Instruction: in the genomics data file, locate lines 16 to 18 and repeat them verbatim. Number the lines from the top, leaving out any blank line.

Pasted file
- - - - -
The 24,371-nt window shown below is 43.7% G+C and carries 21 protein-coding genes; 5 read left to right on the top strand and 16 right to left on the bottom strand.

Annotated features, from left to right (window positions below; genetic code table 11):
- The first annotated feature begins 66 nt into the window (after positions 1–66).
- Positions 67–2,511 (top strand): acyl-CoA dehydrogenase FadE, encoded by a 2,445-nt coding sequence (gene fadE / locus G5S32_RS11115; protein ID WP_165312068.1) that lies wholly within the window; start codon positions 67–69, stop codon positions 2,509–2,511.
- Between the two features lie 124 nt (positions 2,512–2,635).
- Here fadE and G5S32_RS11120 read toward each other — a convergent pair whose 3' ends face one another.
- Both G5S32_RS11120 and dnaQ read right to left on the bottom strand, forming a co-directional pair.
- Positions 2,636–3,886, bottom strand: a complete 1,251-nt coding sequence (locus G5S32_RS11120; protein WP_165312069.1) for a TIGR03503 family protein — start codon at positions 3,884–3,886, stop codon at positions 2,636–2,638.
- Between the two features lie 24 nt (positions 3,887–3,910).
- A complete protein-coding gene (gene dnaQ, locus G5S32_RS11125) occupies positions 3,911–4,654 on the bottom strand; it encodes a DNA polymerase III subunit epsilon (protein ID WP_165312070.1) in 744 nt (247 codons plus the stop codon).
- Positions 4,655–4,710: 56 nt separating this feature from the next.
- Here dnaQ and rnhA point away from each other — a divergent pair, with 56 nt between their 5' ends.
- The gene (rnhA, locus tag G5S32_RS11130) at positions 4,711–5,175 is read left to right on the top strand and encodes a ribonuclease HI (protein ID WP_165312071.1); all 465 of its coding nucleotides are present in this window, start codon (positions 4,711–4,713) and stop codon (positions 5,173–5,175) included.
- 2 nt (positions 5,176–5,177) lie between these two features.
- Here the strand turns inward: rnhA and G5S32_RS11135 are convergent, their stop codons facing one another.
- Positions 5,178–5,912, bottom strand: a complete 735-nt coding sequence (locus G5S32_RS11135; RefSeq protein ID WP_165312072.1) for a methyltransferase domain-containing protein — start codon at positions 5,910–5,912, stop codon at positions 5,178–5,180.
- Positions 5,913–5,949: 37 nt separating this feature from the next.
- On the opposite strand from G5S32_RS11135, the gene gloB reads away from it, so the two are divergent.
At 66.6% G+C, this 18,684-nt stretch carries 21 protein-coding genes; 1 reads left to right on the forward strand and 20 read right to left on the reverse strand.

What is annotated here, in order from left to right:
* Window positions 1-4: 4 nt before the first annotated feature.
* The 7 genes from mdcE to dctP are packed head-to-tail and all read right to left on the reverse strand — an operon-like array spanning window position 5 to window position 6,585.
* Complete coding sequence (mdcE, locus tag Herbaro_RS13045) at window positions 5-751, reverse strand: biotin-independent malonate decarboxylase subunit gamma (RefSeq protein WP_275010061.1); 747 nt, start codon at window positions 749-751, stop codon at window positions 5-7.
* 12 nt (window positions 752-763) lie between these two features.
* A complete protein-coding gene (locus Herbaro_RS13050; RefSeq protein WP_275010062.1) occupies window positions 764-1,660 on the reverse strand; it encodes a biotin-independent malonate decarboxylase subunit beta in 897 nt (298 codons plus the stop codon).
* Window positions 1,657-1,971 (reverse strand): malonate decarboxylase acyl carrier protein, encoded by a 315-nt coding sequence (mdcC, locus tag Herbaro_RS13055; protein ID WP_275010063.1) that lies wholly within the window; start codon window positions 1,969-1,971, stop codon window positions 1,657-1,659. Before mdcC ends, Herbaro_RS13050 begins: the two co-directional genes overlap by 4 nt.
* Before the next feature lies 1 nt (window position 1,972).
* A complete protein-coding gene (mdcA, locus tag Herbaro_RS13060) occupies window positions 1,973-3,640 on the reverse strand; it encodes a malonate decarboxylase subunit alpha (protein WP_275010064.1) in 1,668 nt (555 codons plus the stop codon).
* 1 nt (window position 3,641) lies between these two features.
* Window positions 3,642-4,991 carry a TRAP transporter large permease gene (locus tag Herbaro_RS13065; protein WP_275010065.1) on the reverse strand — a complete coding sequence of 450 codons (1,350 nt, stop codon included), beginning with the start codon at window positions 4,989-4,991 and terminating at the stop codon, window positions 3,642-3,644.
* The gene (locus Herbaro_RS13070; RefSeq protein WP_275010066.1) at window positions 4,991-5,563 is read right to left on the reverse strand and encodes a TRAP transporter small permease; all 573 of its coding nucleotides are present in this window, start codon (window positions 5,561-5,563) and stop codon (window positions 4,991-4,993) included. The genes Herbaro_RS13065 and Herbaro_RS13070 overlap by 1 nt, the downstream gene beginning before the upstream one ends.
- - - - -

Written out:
- Positions 5,178–5,912, bottom strand: a complete 735-nt coding sequence (locus G5S32_RS11135; RefSeq protein ID WP_165312072.1) for a methyltransferase domain-containing protein — start codon at positions 5,910–5,912, stop codon at positions 5,178–5,180.
- Positions 5,913–5,949: 37 nt separating this feature from the next.
- On the opposite strand from G5S32_RS11135, the gene gloB reads away from it, so the two are divergent.